The Cook Islands consist of 15 islands scattered over an area of about 2 million square kilometers in the Pacific Ocean. The islands are a paradise. A lot of people think the Pacific is filled with expensive islands and resorts. But that’s not true and a visit to the Cook Islands will prove that. Visiting these islands are pretty affordable compared to neighboring countries.Rarotonga is the largest and most visited island. However, I would definitely advise you to visit a few islands while you are here since once you leave the main island, you have miles of beaches virtually to yourself!
This must be what heaven looks like. Aitutaki's picture-perfect lagoon glows in technicolor shades of turquoise, and 21 idyllic islets (motu) dot the clear waters, tempting you to paddle to their shores. Kayaking is a great way to explore these tiny islets, but you can also visit some of the larger islands on cruises or tours. The small island of Maina in the southwest corner of the lagoon offers excellent snorkeling opportunities and is home to a beautiful sandbar known as "Honeymoon Island." The lagoon is also a popular spot for bonefishing, and you can hire local guides on the island.
Hiking the cross-island track is a great way to explore Rarotonga's lush scenery. The trail leads from the north coast up to the distinctive pinnacle rock Te Rua Manga (The Needle), one of the island's most famous landmarks. It then leads via Wigmore's Waterfall to the south coast. The falls are beautiful after heavy rain, with a pool at their base, but the cascades slow to a trickle during the dry season. This challenging hike takes about four hours and leads through dense forest, climbing to the base of The Needle, a steep finger of rock that juts straight up into the air. From the base of the Needle, you can enjoy beautiful views over the coast and surrounding forest. Note that climbing The Needle itself is only for serious rock climbers.
Sheltered by the outlying reef on Rarotonga's west coast, the crystal-clear waters of the Aroa Marine Reserve are among the best places on the island for snorkeling. Parrot fish, Moorish idols, moray eels, wrasse, and angelfish are just some of the species snorkelers might spot here. Best of all, the lagoon is off-limits to motorized boats, making it especially safe for swimming and snorkeling with small children. Kayaking on the calm waters is also a popular thing to do here. After a day exploring the underwater life, you can relax and watch the sunset from the beautiful beach.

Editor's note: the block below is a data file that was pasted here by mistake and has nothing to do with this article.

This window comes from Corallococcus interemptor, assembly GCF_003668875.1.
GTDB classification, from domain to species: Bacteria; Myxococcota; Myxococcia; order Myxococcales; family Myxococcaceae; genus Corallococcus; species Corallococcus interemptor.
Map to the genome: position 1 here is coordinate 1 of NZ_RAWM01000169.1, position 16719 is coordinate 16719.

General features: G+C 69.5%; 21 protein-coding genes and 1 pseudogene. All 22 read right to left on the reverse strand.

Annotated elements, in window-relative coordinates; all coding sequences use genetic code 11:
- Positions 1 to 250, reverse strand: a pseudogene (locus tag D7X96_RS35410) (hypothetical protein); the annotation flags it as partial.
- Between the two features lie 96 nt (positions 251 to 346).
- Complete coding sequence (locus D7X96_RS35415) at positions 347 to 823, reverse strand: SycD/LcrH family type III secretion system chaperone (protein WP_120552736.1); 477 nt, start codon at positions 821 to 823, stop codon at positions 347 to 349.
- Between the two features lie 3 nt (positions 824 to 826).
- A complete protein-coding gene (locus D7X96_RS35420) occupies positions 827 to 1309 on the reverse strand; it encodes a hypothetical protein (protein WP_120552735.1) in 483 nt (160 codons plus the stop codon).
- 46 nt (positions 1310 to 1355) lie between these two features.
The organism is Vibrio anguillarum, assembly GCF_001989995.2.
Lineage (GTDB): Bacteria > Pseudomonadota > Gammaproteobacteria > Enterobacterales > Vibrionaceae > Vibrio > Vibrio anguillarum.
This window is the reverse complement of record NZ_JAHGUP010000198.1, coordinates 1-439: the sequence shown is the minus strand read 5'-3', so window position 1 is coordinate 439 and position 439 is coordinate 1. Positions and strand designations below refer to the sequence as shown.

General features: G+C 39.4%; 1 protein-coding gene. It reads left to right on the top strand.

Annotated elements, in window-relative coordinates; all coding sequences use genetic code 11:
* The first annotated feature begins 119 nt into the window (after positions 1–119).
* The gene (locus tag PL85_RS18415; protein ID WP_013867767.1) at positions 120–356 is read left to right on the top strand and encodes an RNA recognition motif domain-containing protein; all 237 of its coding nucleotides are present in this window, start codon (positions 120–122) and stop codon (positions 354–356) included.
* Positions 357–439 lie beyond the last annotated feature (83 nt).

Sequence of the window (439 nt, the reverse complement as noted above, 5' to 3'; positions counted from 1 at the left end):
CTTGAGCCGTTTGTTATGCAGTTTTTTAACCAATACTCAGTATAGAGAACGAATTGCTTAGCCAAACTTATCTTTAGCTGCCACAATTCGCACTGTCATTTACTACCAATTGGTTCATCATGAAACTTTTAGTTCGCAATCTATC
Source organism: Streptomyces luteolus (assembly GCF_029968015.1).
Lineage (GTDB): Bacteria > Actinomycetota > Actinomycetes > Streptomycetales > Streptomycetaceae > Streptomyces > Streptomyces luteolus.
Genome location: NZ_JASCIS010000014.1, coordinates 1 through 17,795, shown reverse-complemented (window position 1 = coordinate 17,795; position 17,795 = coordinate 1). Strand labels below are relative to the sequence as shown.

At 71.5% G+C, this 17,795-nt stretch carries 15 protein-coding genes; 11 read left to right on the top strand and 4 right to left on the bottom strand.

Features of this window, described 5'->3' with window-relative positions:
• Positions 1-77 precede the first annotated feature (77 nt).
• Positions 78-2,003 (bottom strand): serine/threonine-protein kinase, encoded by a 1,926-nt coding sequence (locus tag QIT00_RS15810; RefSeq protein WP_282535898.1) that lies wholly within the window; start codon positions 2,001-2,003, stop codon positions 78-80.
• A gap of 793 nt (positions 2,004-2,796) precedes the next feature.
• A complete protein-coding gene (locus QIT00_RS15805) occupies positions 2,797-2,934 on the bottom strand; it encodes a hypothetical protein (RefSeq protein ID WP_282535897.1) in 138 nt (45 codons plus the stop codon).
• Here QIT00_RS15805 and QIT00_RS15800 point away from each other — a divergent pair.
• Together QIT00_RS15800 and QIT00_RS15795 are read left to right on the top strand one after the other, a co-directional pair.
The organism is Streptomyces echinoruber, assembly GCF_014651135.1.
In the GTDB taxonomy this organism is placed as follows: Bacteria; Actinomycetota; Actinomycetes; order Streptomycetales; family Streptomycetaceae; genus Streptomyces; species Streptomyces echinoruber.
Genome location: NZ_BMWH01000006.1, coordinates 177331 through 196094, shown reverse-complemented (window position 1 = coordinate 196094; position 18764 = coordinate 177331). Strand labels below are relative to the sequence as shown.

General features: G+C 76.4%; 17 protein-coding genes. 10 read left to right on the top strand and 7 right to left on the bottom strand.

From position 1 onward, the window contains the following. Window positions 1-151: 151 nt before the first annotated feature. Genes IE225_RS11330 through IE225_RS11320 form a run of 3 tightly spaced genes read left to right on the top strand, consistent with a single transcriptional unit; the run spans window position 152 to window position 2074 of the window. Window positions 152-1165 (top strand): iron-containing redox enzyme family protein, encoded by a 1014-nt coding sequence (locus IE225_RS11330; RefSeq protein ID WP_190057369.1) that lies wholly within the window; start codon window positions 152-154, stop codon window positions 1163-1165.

Fringed by gently curving coconut palms, beautiful Tapuaetai, or One Foot Island as it is more commonly known, is the most visited of Aitutaki's motu, and for good reason. This stunning island looks like it belongs in a tropical island fantasy. You can bask on its gleaming white sands, wade and snorkel in the turquoise lagoon, and even get your passport stamped at the tiny post office. Hermit crabs scuttle along the shore, and you can walk around the entire island in about 20 minutes. The island is also a popular spot for weddings. Tours to the island are one of the most popular things to do in the Cook Islands from Aitutaki, and most include plenty of time to snorkel. Among the sea life commonly spotted here are giant clams, giant trevally, and brightly colored coral. Most tours also include a barbecue lunch and visits to other motu (islets) in the lagoon.
Honest client testimonials based on their personal experience on the service provided by Team Fly bagna, with all the reviews and ratings.
The itinerary is very well designed with a perfect balance of exploring beautiful sights and free time. We loved the sights that are included in the trip as well as the accommodations. They are truly serene! I highly recommend this trip.
We had a wonderful experience. All credit to @FlyBagna!